Every Saturday, a handful of local men get together for a meal and a discussion about life. They call themselves the ROMEOs - the Real Old Men Eating Out.

The discussion at one meal last year turned to Long Island's homeless, and afterward, the ROMEOs decided to try to find a person in need and offer to help.

On Friday, they delivered. Harold Krainin, 83, brought several housewarming gifts - a bed, a kitchen table and dining chairs, a dresser, and bags of clothing and shoes - to Wallace Burnett, 60, a former homeless man who just moved into his first apartment in Glen Cove.

Employees from Nassau's Economic Opportunity Commission, which connected Krainin and Burnett, carried the furniture up the stairs and helped to set it up.

The two men later sat in the dining chairs and surveyed the apartment.

"It's a blessing," Burnett said. "I didn't know what to say."

Krainin, who despite the group's name, still works at his Manhattan law practice three days a week, collected the money and organized the project.

"One day I suggested to the guys, 'We talk about the world. Maybe we should do something for the community,' " Krainin said.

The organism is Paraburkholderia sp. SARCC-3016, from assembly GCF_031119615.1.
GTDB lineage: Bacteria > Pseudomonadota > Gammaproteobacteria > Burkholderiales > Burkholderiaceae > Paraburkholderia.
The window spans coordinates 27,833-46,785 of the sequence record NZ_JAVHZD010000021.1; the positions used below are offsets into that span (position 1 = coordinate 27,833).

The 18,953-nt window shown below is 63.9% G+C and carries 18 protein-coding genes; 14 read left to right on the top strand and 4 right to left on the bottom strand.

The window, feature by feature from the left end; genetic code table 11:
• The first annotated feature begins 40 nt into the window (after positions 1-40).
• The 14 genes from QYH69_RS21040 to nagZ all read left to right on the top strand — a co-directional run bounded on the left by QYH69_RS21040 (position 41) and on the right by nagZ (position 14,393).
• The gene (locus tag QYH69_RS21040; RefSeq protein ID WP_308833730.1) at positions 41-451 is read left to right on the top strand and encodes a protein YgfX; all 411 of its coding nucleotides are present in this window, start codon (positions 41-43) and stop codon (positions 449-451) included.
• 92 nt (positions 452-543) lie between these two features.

Over the course of several months after their discussion last year, the ROMEOs each chipped in $2 a week, which Krainin collected in a drawer in his Floral Park home until he had about $500.

He called several agencies to ask for help spending the money. No one responded, until Krainin found Lisa Rodriguez, a community organizer supervisor with the Nassau Economic Opportunity Commission.

"I said I had plenty of people," Rodriguez said Friday.

She thought of Burnett, who lost his job loading textile trucks in Manhattan in September 2006. Since then, Burnett had spent time living in various shelters and on the streets, before moving into a Glen Cove shelter in 2008. He also has polycystic kidney disease and goes for dialysis three times a week.

"He seemed like he wanted something more than just living on the street," Rodriguez said.

After a meeting with Burnett, Krainin and the other ROMEOs collected the furniture and arranged for its delivery to Burnett's new home. They still have some money left over and will consider ways to use it, Krainin said. "We were glad that we could do something for someone," he said.

Burnett said he's still "in a fog" as he cooks and cleans in his own furnished apartment. "There's no worry about the next place to go, how long you're going to be here," he said. "That takes some getting used to."

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